Now in the second year of the coronavirus pandemic, how has commercial real estate yield and prices around the world held up? Should you consider holding real estate in your investment portfolio? Kim Parlee talks to Colin Lynch, Head of Global Real Estate Investments at TD Asset Management.
- Colin, great to have you here. It's been almost a year. And equity markets have, for the most part, recovered since the correction last March. What's happened with commercial real estate?
- Well, Kim, it's good to be here as well and thank you for having me. Overall, real estate has held up, particularly when you compare to previous downturns such as the global financial crisis or 9/11 where we saw much more substantial declines in valuations, particularly in the USA.
What's led to that? I think lower interest rates have helped in addition to global liquidity, which has been helped by central bank action. I would say, however, performance has been very uneven.
Defensive retail, industrial parts of multifamily have performed well. Office and luxury retail, not so much. And there's also been very interesting geographic variances as well. Asia-Pacific has performed quite a bit better than the Europe or USA. And even within the USA, we've seen different geographies perform better than others.
- It really does speak to the need of active management, which, of course, is I'm sure music to yours and your colleague's ears. I want to bring in a chart that I know that you've shown me before. And this takes a look at asset class, expected returns. And tell me what's interesting about this.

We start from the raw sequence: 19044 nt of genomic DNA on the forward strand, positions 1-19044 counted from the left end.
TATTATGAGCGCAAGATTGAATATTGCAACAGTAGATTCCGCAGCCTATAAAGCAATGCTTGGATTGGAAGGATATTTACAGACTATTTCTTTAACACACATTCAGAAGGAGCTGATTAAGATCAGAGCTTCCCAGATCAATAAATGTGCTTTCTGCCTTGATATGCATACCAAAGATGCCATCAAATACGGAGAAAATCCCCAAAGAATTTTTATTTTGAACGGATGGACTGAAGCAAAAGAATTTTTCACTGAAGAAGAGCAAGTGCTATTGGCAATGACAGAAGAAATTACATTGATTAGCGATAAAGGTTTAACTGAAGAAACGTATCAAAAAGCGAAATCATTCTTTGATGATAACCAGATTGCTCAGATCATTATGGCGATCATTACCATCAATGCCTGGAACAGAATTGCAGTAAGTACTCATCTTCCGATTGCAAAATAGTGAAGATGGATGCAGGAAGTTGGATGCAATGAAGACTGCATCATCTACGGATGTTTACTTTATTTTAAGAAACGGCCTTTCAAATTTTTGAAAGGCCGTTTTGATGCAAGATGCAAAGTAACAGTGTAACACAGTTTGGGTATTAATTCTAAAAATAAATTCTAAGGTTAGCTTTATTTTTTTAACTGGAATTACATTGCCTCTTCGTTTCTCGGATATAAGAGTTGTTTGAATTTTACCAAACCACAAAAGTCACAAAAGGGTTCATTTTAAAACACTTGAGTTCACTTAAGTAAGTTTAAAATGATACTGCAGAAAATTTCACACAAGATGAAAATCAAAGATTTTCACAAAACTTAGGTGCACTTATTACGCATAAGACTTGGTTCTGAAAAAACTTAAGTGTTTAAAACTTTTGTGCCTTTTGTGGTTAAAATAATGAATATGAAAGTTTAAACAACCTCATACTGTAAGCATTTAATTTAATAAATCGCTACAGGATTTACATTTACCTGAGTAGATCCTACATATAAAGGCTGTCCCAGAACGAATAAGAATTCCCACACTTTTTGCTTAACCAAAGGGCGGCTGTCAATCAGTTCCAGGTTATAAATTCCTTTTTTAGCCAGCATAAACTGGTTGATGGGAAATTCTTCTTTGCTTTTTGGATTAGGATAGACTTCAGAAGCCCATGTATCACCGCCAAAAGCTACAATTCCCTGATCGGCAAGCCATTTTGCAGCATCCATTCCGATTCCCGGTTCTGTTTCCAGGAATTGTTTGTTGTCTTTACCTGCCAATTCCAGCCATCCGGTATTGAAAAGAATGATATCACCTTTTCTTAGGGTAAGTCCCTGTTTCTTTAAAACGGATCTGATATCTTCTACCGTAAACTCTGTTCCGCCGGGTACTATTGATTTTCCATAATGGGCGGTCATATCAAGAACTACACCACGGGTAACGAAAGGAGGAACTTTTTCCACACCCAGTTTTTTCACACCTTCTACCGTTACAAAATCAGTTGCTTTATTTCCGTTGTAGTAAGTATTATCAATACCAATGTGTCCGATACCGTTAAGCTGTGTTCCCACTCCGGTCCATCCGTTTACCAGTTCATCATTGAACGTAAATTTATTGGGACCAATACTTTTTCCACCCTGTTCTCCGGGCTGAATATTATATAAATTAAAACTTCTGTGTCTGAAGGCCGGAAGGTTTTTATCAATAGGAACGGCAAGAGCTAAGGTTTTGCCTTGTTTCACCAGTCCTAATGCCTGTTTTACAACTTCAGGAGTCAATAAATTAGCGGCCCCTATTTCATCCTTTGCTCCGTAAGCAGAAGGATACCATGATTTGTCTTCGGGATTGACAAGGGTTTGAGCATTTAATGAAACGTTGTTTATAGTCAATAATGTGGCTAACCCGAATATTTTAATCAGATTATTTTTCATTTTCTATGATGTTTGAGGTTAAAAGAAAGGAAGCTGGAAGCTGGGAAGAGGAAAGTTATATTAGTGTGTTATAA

I mean, if we look at the chart, the right-hand side, it seems that the dispersion, if you will, of the dots is much smaller than the left-hand side.
Yes, well, that's exactly it. And that dispersion is what contributes to volatility. And by having institutional real estate, one has lower volatility and not just that lower volatility, but also the lower correlation to public securities such as equities and fixed income. So it's really that portfolio diversification, the risk-adjusted return that gets enhanced by holding real estate in the portfolio.
You touched on the fact that you're seeing when you lift the hood, it really depends on what sectors and what geographies you're looking at. But just maybe tell me if you wouldn't mind when you look at America, when you look at Europe, when you look at Asia, what are you seeing?
- Sure. So quick whistle stop tour. In America, we've seen migration from denser cities such as New York and San Francisco. And those cities have been higher cost ones as well. That's not being a new thing due to COVID, because over the last 15 years, we've seen emigration from those cities to lower cost ones.
What's happened as a result of COVID is immigration internationally into the US, which has tended to go to cities such as New York and San Francisco, has temporarily stopped. And so the net result has been those cities, like New York and San Francisco, have seen much more impact as a result of COVID-19.
Where have the beneficiaries been? Cities such as Atlanta, Raleigh, Durham. In the US and in Europe, there's been a lot of discussion about work from home, whether that's going to be permanent. We've seen valuations move down in retail because of some pessimism on the space. And conversely, industrial valuations have increased as a result of broad enthusiasm.